The assessment provides a better starting point to measure the progress a school makes with their pupils throughout their whole time at primary school, between reception and Year 6.
Parents will be able to see how well the school is supporting its pupils. It will also help teachers get to know their new class when they start school.
How the data will be used?
Children will not ‘pass’ or ‘fail’ the assessment; it will provide a snapshot of where they are when they start school in the reception year. The results of the assessment will not be used by government to track or label individual pupils, or to judge the performance of early years’ settings.
The data from the assessment will only be used at school level to measure the progress of the year group from reception to year 6. The data from the assessment, including numerical scores, will not be shared with parents, pupils, teachers, or external bodies, including schools. There will be no published score.
The RBA privacy notices explain what personal data is collected and how this is processed, including your child’s data.
What will be reported to you
We will receive narrative statements on how your child did, which will tell them how your child performed in the assessment. Schools are not obliged to report the narrative statements to you as a matter of course. However, schools must share the narrative statements with you upon your request..
Other Great Resources For Reception Parents and Children
There are lots and lots of great websites that can help you with everything from practicing your timetables to your half term research projects. Here are some that we think are the best.
Reading and Spelling - We use the Ruth Miskin Read, Write Inc scheme of work to teach reading. You can find out more about it here. You can also click here to learn more about your child's developing reader skills and if you'd like to find out more about spelling as part of the national curriculum, then please click here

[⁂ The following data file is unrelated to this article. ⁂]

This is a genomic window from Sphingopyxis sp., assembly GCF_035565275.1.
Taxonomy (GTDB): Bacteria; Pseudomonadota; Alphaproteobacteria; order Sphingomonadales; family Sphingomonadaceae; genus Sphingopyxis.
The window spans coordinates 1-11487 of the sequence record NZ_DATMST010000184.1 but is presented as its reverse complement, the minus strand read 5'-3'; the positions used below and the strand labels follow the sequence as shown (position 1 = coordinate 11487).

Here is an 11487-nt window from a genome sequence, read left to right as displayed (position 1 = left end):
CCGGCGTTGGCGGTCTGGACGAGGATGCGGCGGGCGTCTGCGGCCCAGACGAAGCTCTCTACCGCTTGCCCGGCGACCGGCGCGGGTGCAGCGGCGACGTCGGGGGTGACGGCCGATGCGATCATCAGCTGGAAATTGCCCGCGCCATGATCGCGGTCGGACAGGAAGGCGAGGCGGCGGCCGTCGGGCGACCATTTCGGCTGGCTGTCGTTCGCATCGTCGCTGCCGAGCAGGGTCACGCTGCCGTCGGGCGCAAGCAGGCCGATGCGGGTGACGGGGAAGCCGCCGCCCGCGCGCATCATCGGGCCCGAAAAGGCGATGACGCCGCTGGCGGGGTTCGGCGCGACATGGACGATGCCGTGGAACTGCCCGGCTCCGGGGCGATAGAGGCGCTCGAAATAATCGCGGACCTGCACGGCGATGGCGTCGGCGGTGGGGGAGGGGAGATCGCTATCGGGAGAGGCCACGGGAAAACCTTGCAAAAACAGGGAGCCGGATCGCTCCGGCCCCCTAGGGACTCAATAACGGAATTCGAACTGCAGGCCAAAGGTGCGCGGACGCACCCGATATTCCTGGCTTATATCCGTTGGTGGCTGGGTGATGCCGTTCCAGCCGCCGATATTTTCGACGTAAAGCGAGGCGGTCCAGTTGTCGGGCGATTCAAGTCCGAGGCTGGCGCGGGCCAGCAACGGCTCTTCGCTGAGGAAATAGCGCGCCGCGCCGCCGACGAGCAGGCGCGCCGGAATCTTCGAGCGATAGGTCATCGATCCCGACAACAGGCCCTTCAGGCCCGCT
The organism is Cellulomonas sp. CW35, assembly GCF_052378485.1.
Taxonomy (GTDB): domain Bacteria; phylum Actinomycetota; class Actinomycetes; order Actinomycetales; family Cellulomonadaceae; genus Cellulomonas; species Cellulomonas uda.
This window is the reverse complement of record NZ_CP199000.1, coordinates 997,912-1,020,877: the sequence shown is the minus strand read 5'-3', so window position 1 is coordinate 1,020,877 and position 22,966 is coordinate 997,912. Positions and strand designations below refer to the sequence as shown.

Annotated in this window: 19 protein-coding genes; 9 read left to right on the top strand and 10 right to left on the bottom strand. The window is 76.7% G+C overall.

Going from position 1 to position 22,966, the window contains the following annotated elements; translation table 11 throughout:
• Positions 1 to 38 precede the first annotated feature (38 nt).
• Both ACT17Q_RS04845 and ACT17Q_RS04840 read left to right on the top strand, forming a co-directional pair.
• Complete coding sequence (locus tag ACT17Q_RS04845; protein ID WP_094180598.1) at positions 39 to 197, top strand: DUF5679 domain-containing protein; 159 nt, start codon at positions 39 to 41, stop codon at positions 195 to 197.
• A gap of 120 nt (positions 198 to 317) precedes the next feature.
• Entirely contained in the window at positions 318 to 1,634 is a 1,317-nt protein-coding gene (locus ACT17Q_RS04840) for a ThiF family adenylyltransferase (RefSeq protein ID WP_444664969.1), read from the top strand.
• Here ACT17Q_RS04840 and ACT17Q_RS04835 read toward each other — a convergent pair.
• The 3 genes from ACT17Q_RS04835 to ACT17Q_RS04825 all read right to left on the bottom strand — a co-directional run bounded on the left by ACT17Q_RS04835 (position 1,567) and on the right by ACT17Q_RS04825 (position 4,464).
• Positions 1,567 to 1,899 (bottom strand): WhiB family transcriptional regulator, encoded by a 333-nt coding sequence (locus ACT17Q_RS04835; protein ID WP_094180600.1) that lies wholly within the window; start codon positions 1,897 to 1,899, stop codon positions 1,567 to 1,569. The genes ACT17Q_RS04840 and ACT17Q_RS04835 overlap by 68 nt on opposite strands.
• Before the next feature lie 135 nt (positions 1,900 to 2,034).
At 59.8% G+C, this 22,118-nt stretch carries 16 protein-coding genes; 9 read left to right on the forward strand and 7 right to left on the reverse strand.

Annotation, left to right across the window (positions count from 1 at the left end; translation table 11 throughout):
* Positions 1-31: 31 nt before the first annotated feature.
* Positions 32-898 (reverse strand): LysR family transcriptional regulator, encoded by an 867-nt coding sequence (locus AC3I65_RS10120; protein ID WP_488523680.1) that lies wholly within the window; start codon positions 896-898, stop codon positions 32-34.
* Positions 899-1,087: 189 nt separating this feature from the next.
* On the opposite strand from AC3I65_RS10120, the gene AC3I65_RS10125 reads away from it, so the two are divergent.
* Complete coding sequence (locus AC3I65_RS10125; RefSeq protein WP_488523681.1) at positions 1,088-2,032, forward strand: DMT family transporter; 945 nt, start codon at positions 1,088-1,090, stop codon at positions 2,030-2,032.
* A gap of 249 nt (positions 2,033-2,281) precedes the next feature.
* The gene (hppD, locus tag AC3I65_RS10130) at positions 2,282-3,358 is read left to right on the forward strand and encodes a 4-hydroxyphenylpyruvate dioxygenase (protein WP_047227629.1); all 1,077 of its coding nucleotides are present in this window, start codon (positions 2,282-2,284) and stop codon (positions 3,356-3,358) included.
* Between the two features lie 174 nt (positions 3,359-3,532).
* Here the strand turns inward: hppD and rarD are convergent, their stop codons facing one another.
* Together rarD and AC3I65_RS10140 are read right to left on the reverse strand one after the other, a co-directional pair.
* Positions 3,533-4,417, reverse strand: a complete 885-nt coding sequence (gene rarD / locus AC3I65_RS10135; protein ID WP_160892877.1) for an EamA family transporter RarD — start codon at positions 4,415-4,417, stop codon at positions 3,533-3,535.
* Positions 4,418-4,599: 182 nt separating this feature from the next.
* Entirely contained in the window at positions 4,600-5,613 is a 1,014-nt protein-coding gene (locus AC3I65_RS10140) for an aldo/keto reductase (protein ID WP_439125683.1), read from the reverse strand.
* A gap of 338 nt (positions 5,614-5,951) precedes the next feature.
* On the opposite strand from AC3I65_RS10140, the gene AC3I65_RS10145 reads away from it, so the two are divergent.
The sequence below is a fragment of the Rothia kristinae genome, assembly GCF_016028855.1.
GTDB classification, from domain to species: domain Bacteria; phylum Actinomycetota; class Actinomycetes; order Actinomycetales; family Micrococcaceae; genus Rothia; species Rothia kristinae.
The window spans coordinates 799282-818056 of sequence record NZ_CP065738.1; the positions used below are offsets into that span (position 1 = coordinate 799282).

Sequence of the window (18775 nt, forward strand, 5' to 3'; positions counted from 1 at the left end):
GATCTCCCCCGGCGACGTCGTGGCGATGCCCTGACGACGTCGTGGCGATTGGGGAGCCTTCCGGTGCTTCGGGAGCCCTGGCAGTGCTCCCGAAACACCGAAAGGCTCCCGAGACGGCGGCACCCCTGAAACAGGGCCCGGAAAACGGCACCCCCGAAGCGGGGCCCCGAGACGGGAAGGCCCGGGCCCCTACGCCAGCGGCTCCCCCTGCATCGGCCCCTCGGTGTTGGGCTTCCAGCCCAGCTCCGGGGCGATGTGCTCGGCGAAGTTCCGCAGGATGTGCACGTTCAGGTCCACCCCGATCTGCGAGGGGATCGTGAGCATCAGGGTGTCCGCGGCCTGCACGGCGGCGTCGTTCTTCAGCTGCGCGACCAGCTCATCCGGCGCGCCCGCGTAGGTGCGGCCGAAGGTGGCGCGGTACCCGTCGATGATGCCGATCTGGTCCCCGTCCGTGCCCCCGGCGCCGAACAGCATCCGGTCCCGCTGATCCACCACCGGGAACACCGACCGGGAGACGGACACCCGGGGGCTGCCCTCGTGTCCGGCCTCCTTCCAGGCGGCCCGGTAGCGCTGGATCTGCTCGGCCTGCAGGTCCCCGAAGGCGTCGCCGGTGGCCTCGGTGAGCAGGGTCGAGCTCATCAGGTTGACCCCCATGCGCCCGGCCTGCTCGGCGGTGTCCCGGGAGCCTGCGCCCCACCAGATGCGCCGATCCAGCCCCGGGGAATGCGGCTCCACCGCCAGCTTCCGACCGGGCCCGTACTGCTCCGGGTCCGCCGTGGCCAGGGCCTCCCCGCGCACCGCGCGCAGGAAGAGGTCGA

Handwriting - You can click here to see how our children start to form letters and we how we teach handwriting in Year 2. Each letter has a rhyme that goes with it and you can see them here. We use the Nelson handwriting scheme of work and you can find out more about it here
ICT Games - To practice lots of different Literacy and Maths skills, you could try ICT Games
National Curriculum Guidance And Expectations
Where should your child be at the end of Reception? According to national age related expectations, your child should
- Read some common irregular words
- Use phonic knowledge to decide regular words & read aloud accurately
- Identify rhymes and alliteration
- Join in with rhyming patterns
- Read & understand simple sentences
- Demonstrate understanding when talking with others about what they have read
- Make basic predictions
- Identify start and end of a sentence.
- Write simple sentences which can be read by themselves & others
- Use capital letters and full stops to demarcate sentences.
- Write demarcated sentences
- Use correct pencil grip
- Write name (correct upper & lower case)
- Use correct letter formation for familiar words
- Count reliably to 20.
- Order numbers 1 – 20.
- Say 1 more/1 less to 20.
- Add & subtract two single digit numbers.
- Count on/back to find the answer